2. Statewide systems, depending on your state, may need to have custom shapes defined. GPS data for states in the radio reference database are all based on a perfect circle surrounding an entire state. In rare cases for statewide agencies listed in the database the agency may inherit the statewide coordinates if there are no agency, county, or subcategory coordinates entered in the database. However, you must be aware that the XT model scanners are only capable of storing a radius of up to 125 miles and the other models are only capable of up to 50 miles radius. If you live in an average or larger size state, you will likely encounter these limits. (Similarly, note that the third party software programs may round up or down and any radius under 1.0 may get rounded to 0 depending on the program you are using.) Hence, the data stored in the RadioReference database may not be useable in your scanner and may not be processed correctly by your third party software. In this case you can duplicate entries with different radius information to cover a large area – similar to the tip / trick above for odd shape sites.
  3. Nationwide frequencies listed in the RR are now able to be downloaded into many third party software programs. All of the Nationwide frequencies have a center point in the middle of the US and a range of 1800 miles. While the scanners have limitations on the range of a frequency, site or system, it would be memory prohibitive to draw many circles and enter duplicate entries for any Nationwide channels. You can always tell the software not to scan a particular entry using GPS. You will want to set all Nationwide frequencies to scan all the time, and you can manually lock them out if you need to. They will be active wherever you go (which is how scanning used to work anyhow, remember?)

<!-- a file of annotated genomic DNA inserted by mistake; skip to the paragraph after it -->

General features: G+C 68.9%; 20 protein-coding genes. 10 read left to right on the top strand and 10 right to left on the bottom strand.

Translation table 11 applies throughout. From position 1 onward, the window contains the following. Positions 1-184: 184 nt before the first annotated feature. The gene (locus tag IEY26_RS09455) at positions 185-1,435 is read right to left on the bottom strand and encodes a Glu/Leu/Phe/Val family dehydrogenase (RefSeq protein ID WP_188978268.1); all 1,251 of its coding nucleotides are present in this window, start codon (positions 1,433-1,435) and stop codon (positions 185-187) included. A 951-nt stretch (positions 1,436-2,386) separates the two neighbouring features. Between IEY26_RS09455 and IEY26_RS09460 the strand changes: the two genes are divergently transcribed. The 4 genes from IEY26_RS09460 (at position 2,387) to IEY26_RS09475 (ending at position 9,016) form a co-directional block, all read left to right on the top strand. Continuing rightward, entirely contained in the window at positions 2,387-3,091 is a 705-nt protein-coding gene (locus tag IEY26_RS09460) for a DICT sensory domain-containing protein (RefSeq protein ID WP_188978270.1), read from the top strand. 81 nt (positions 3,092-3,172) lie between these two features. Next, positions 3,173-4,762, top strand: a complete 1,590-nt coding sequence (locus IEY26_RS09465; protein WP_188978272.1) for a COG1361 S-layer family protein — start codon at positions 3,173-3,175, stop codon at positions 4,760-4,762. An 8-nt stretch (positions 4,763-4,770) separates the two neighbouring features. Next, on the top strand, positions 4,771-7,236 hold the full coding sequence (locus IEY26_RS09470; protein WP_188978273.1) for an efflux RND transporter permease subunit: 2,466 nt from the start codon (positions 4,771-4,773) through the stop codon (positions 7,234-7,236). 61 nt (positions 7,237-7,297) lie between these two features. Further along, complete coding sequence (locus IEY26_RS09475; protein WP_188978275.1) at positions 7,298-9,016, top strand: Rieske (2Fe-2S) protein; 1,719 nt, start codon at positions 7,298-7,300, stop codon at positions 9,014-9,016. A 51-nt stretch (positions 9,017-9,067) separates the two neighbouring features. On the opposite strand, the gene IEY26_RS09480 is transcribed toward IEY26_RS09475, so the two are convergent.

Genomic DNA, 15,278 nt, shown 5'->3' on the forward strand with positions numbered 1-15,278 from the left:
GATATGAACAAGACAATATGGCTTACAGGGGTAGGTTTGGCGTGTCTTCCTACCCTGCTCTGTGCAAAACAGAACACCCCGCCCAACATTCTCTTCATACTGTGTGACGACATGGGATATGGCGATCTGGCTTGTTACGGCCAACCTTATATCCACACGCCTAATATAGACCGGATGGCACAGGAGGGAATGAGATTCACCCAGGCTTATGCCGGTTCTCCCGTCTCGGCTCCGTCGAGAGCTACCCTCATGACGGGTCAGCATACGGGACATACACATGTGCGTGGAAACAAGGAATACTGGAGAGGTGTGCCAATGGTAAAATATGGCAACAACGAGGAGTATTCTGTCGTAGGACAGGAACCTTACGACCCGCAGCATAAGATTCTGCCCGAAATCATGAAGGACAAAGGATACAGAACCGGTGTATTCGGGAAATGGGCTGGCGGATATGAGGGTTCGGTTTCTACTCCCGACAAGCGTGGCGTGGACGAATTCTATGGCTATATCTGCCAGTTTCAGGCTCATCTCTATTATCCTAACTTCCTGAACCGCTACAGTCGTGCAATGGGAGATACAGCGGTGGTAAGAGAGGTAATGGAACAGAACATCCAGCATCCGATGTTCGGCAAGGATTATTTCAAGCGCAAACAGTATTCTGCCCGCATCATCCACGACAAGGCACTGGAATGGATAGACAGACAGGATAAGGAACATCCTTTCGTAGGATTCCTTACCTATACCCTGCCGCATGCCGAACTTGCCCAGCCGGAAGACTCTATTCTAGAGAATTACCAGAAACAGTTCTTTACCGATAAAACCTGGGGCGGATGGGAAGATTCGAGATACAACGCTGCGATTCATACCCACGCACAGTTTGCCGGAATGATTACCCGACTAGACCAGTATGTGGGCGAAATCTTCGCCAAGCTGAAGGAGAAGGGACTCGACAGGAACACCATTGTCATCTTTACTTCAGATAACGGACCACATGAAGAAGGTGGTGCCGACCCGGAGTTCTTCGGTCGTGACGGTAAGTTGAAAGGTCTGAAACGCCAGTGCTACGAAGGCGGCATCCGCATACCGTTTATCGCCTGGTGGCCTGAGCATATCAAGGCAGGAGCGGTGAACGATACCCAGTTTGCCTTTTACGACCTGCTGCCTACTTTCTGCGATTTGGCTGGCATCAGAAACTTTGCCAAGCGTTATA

In the future, both the RadioReference database and some scanners will also have the option of using multiple rectangles to define areas for a single entry, but for now using duplicate entries with different radiuses is the only way to create your own custom shaped listening area. (The HP-1 already can use rectangles, but no support is available in RadioReference yet.) As location-based scanning popularity grows, the number of users submitting changes and updates to the database will increase and the data will become more robust and accurate.




Location-based scanning can be as simple or complex as you want it to be. If you live in a major metropolitan area you can detail most Uniden scanners for your listening enjoyment to precisely where you are at any given moment. If you travel cross country you can attach GPS to your Uniden Home Patrol and drive from coast to coast without reprogramming and without missing the local action along the way.